Every tragedy in history has a tragic hero. Now a tragic hero always has the potential for greatness but is destined to fail. They also meet a tragic death and face it with honor. The Salem Witch Trials began in the spring of 1692, in Salem Massachusetts. During this period of time there were 200 people were accused of being a witch, and 20 people were hanged. During the Salem Witch Trials, there is a “tragic hero” named John Proctor.
First, a tragic hero is neither completely good nor completely evil. In act 2 of The Crucible John goes on to say “ I nailed the roof upon the church, I hung the door-”. This may not seem like a lot but it does. In the village of Salem, they took their religion very seriously. They were Puritans so they went to church every Sunday. Now saying this jumps into how Proctor wasn’t completely good. In Act III of The Crucible, John explains why he comes to church once a month. Procter explains by saying “ I-I have no love for Mr. Parris. It is no secret. But god I surely love.”, after he was accused of rarely coming to church. Now the reason he never came to church was explained by Cheever. Cheever went on to say “ He plows on Sunday, sir” since Procter would plow on Sunday he never went to church. This explains that he wasn’t all that good, because it was one of the 10 Commandments to go to church on Sundays.
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Next, a tragic hero is responsible for their own fate. John Procter was indeed responsible for his fate. Act IV of The Crucible was going to be hanged for being accused of being a witch. He talked to his wife Elizabeth before they took him. He then decided he wanted his life back. When Hale and Parris went to go get him Hale told John he should sign his name on the slip. Now when John signed the slip Parris told him they were going to put the names of everyone who confessed on the church door. Back then if you had a bad reputation, it would carry out for the rest of your family. Even if you had kids later on. Everybody would know who they are due to the bad things you have done. Now John thought about this for a while, he didn’t want to ruin his name forever. Even if it wasn’t true that he was a witch. He then ripped the piece of paper and said he didn’t want to confess. This makes John responsible for his own fate because he could have easily confessed and signed the paper. He could’ve saved his own life. But since he didn’t want to confess, he led himself to his own fate.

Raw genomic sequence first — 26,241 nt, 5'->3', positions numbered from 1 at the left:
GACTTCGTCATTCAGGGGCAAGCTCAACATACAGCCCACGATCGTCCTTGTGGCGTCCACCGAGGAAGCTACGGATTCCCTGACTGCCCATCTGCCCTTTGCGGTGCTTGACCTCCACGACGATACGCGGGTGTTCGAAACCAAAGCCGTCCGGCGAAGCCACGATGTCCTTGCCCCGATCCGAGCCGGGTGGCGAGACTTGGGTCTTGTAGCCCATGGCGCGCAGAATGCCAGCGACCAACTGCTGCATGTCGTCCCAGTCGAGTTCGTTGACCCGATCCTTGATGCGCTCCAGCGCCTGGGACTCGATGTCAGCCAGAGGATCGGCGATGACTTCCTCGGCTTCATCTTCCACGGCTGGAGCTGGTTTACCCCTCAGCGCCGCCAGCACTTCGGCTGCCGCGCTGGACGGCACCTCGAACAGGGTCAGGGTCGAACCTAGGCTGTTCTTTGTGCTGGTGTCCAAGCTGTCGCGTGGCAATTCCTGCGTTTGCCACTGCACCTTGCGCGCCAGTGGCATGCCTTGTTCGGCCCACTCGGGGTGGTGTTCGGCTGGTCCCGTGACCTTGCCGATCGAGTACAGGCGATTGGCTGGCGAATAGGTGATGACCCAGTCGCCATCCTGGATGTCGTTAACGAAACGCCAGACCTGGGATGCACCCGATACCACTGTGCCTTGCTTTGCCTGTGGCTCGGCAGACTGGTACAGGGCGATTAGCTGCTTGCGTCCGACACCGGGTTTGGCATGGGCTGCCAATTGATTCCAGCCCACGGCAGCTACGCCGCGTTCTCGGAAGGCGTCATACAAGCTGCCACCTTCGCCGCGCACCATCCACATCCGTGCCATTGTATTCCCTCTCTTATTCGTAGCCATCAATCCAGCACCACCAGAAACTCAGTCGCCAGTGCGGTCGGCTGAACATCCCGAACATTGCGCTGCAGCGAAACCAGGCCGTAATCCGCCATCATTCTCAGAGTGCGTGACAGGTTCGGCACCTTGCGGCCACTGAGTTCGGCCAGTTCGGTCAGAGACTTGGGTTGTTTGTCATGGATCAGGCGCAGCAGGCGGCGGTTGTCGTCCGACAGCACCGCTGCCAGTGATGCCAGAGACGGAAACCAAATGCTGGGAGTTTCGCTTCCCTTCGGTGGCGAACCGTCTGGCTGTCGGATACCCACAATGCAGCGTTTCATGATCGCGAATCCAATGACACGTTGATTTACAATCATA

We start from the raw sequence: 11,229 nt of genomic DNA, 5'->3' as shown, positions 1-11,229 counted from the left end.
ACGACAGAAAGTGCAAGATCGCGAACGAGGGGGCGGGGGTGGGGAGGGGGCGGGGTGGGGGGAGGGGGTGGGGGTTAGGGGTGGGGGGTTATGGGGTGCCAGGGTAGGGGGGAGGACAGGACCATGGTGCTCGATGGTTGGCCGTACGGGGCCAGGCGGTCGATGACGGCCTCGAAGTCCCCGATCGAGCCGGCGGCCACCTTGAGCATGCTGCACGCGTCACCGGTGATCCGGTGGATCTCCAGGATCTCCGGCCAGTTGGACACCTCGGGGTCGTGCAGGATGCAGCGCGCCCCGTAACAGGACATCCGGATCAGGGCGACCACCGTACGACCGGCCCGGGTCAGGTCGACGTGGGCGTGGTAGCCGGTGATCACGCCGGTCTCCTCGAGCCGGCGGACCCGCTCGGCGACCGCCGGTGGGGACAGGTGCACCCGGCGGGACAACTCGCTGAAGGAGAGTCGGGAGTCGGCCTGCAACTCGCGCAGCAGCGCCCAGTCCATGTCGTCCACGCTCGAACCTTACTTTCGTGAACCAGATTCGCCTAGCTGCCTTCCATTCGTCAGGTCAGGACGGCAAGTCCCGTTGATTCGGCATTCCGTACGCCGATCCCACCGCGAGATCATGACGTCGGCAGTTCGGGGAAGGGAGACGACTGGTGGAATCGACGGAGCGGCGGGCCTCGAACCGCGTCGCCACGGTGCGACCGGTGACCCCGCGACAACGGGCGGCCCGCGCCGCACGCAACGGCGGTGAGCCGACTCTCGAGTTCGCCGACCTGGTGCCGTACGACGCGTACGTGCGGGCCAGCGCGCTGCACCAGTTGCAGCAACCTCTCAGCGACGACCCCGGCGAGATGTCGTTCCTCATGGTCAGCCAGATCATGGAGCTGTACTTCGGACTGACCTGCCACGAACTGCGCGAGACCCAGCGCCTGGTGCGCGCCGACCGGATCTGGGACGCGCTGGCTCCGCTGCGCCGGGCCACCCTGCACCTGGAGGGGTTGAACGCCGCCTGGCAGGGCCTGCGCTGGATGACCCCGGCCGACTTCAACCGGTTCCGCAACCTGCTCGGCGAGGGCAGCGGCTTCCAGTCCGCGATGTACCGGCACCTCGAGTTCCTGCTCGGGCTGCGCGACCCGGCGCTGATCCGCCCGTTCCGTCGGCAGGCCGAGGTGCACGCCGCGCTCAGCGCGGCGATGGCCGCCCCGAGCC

Finally, all tragic heroes meet a tragic death and face it with honor. John Proctor did indeed face a tragic death. In the previous paragraph, he tore up his confession and chose his own death. As he tore it up Hale was in shock. His wife Elizabeth wasn’t in shock. She was proud of her husband’s decision. Soon after Proctor tore up his confession, he and two other people from the village were off to be hanged. When they got there, everyone was more quiet than usual. The crowd would usually be really loud when they saw someone get hanged. But when they saw John going, they were all quiet and devastated. John Procter, Rebecca Nurse, and Martha Corey all were waiting to be pushed off the ledge they were standing on. As they awaited their death they began to say something out loud and together. In the movie The Crucible, John Proctor and the other characters began to recite “ The Lord’s Prayer” ( 1:59:28 – 2:00:01). This proves that John Proctor met a very tragic death and he faced it with honor.
In conclusion, we know what it takes to be a tragic hero. In every tragedy, there is always a tragic hero. A tragic hero is neither completely good nor completely evil. All tragic heroes are responsible for their own fate. Lastly, tragic heroes meet a tragic death and face it with honor. In the spring of 1692 in Salem Massachusetts, the village of Salem met their tragic hero. John Proctor. In my eyes, I see that John Proctor is a tragic hero.